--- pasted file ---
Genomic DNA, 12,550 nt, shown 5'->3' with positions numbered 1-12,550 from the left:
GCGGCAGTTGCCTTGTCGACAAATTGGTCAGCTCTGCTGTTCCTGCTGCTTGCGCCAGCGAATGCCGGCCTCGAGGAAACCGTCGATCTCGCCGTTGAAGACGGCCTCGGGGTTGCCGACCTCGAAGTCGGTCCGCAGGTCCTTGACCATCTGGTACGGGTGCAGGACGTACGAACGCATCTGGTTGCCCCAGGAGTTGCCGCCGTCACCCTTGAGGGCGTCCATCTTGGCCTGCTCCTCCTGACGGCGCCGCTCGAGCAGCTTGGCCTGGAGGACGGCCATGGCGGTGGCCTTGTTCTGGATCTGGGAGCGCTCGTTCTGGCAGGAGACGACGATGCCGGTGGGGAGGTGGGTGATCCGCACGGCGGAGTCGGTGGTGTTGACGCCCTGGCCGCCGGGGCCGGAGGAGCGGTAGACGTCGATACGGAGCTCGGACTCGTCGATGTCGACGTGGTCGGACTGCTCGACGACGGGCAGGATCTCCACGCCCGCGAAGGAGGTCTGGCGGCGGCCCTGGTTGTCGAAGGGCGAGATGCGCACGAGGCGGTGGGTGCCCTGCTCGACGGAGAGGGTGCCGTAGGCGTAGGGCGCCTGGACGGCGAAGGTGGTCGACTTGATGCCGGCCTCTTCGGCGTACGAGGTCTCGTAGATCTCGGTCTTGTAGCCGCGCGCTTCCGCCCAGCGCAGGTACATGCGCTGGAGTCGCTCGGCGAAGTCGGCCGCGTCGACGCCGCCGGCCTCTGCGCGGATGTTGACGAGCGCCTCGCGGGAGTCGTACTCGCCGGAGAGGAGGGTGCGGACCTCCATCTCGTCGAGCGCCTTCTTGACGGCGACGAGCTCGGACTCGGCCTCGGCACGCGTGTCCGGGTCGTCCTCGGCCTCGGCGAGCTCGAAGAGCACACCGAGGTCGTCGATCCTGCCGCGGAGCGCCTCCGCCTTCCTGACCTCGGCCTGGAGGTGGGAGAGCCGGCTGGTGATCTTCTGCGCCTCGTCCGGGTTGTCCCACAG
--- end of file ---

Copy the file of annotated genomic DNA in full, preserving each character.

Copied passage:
Genomic DNA, 12,550 nt, shown 5'->3' with positions numbered 1-12,550 from the left:
GCGGCAGTTGCCTTGTCGACAAATTGGTCAGCTCTGCTGTTCCTGCTGCTTGCGCCAGCGAATGCCGGCCTCGAGGAAACCGTCGATCTCGCCGTTGAAGACGGCCTCGGGGTTGCCGACCTCGAAGTCGGTCCGCAGGTCCTTGACCATCTGGTACGGGTGCAGGACGTACGAACGCATCTGGTTGCCCCAGGAGTTGCCGCCGTCACCCTTGAGGGCGTCCATCTTGGCCTGCTCCTCCTGACGGCGCCGCTCGAGCAGCTTGGCCTGGAGGACGGCCATGGCGGTGGCCTTGTTCTGGATCTGGGAGCGCTCGTTCTGGCAGGAGACGACGATGCCGGTGGGGAGGTGGGTGATCCGCACGGCGGAGTCGGTGGTGTTGACGCCCTGGCCGCCGGGGCCGGAGGAGCGGTAGACGTCGATACGGAGCTCGGACTCGTCGATGTCGACGTGGTCGGACTGCTCGACGACGGGCAGGATCTCCACGCCCGCGAAGGAGGTCTGGCGGCGGCCCTGGTTGTCGAAGGGCGAGATGCGCACGAGGCGGTGGGTGCCCTGCTCGACGGAGAGGGTGCCGTAGGCGTAGGGCGCCTGGACGGCGAAGGTGGTCGACTTGATGCCGGCCTCTTCGGCGTACGAGGTCTCGTAGATCTCGGTCTTGTAGCCGCGCGCTTCCGCCCAGCGCAGGTACATGCGCTGGAGTCGCTCGGCGAAGTCGGCCGCGTCGACGCCGCCGGCCTCTGCGCGGATGTTGACGAGCGCCTCGCGGGAGTCGTACTCGCCGGAGAGGAGGGTGCGGACCTCCATCTCGTCGAGCGCCTTCTTGACGGCGACGAGCTCGGACTCGGCCTCGGCACGCGTGTCCGGGTCGTCCTCGGCCTCGGCGAGCTCGAAGAGCACACCGAGGTCGTCGATCCTGCCGCGGAGCGCCTCCGCCTTCCTGACCTCGGCCTGGAGGTGGGAGAGCCGGCTGGTGATCTTCTGCGCCTCGTCCGGGTTGTCCCACAG